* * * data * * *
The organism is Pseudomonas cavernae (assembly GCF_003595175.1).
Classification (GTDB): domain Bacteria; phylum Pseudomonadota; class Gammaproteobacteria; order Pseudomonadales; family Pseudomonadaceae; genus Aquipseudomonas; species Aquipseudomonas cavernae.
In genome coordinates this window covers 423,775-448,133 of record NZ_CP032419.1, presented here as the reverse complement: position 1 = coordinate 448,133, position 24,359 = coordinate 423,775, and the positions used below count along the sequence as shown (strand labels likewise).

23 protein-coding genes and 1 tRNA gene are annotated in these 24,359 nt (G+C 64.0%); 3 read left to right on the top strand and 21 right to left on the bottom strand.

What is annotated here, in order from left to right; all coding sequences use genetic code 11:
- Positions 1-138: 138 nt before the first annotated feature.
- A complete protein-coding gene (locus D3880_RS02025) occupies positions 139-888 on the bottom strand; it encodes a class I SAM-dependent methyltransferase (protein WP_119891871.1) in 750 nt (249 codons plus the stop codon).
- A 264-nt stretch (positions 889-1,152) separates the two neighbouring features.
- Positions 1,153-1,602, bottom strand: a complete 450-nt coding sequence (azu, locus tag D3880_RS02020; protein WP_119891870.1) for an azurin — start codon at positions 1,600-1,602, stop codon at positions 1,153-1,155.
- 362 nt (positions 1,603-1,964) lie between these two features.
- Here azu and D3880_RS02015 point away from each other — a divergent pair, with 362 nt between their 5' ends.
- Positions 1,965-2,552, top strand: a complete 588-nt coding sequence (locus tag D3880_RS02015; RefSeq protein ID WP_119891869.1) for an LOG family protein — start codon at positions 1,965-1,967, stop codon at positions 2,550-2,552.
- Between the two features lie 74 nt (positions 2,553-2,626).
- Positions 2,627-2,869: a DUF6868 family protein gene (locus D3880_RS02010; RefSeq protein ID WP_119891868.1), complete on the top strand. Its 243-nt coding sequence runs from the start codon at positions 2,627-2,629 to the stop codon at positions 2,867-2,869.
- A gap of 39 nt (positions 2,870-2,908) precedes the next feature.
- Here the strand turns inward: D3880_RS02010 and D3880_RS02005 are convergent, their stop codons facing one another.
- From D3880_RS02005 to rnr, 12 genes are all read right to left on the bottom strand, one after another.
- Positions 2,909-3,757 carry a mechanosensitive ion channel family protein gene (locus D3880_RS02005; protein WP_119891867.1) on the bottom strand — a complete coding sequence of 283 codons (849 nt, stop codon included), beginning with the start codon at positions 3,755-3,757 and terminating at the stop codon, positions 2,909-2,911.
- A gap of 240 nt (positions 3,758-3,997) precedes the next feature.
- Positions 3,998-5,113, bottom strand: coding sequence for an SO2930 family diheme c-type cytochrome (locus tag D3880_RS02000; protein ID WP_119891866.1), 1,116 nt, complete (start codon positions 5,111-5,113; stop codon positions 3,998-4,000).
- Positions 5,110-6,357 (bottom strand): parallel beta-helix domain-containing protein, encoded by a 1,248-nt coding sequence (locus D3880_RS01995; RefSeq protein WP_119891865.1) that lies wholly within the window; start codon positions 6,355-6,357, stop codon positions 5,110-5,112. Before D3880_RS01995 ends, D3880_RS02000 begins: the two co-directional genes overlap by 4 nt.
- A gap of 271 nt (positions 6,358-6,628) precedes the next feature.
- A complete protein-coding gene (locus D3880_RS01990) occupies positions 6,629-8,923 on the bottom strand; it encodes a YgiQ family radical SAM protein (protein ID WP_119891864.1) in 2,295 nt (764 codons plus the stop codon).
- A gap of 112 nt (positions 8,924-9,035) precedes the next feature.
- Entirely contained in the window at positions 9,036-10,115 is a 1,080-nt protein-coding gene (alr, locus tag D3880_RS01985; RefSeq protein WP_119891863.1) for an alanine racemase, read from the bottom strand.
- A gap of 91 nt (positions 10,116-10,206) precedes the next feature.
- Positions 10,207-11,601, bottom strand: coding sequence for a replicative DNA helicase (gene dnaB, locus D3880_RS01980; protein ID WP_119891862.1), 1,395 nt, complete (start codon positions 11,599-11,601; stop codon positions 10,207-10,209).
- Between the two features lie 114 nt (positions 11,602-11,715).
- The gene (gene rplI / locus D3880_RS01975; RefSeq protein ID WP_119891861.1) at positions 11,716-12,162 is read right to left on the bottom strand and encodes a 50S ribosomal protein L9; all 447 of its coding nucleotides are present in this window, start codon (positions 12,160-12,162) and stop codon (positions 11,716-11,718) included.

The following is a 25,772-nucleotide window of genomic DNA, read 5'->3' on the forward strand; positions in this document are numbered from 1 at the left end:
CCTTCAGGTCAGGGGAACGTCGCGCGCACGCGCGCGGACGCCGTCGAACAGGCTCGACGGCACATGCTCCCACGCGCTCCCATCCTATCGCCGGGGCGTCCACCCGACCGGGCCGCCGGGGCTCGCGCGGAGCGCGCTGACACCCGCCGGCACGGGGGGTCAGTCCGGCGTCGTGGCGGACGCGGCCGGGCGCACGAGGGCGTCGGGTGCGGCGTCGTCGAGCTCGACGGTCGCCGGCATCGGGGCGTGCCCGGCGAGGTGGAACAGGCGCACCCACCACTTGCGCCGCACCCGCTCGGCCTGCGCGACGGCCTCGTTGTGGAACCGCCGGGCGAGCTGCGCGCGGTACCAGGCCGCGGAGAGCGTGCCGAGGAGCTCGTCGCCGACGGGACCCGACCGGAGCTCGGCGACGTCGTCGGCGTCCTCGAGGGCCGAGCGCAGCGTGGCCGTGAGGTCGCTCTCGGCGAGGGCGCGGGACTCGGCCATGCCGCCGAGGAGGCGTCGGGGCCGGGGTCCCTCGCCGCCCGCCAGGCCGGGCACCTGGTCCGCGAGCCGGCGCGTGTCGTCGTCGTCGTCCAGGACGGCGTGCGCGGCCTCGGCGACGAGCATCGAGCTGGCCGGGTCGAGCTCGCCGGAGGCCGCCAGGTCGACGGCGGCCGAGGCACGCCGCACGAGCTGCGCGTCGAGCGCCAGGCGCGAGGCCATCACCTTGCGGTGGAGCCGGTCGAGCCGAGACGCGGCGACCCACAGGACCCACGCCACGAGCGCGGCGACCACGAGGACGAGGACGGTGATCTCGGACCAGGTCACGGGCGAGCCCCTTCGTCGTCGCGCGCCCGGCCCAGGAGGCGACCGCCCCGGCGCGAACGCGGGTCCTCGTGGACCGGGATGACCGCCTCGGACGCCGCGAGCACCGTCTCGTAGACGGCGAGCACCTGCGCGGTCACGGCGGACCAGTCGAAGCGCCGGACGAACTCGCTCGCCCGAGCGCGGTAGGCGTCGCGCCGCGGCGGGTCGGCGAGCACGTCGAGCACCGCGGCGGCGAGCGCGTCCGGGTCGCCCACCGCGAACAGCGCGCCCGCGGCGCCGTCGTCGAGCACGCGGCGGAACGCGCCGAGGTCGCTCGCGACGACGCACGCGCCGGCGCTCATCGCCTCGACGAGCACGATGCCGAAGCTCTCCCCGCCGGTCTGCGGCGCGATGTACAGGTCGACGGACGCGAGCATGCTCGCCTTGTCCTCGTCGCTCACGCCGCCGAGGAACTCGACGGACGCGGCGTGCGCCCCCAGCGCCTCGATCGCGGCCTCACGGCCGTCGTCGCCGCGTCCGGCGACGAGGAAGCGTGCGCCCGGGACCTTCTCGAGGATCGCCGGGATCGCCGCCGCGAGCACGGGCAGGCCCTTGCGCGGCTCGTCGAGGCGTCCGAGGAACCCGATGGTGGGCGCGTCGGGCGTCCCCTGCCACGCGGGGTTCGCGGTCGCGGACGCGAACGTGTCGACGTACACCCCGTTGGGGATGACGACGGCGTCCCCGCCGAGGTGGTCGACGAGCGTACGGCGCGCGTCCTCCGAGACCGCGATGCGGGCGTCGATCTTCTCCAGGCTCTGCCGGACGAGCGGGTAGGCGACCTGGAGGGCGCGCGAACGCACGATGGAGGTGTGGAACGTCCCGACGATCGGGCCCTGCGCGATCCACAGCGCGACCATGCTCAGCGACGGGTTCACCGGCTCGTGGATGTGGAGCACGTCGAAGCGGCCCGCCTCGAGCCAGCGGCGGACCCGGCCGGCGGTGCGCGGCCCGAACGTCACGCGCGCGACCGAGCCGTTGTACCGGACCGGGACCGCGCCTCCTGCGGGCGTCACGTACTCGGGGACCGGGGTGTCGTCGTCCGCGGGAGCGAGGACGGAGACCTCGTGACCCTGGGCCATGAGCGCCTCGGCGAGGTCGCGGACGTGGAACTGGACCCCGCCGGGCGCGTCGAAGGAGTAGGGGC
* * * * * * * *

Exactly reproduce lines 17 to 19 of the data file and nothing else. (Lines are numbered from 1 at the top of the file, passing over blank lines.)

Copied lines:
- From D3880_RS02005 to rnr, 12 genes are all read right to left on the bottom strand, one after another.
- Positions 2,909-3,757 carry a mechanosensitive ion channel family protein gene (locus D3880_RS02005; protein WP_119891867.1) on the bottom strand — a complete coding sequence of 283 codons (849 nt, stop codon included), beginning with the start codon at positions 3,755-3,757 and terminating at the stop codon, positions 2,909-2,911.
- A gap of 240 nt (positions 3,758-3,997) precedes the next feature.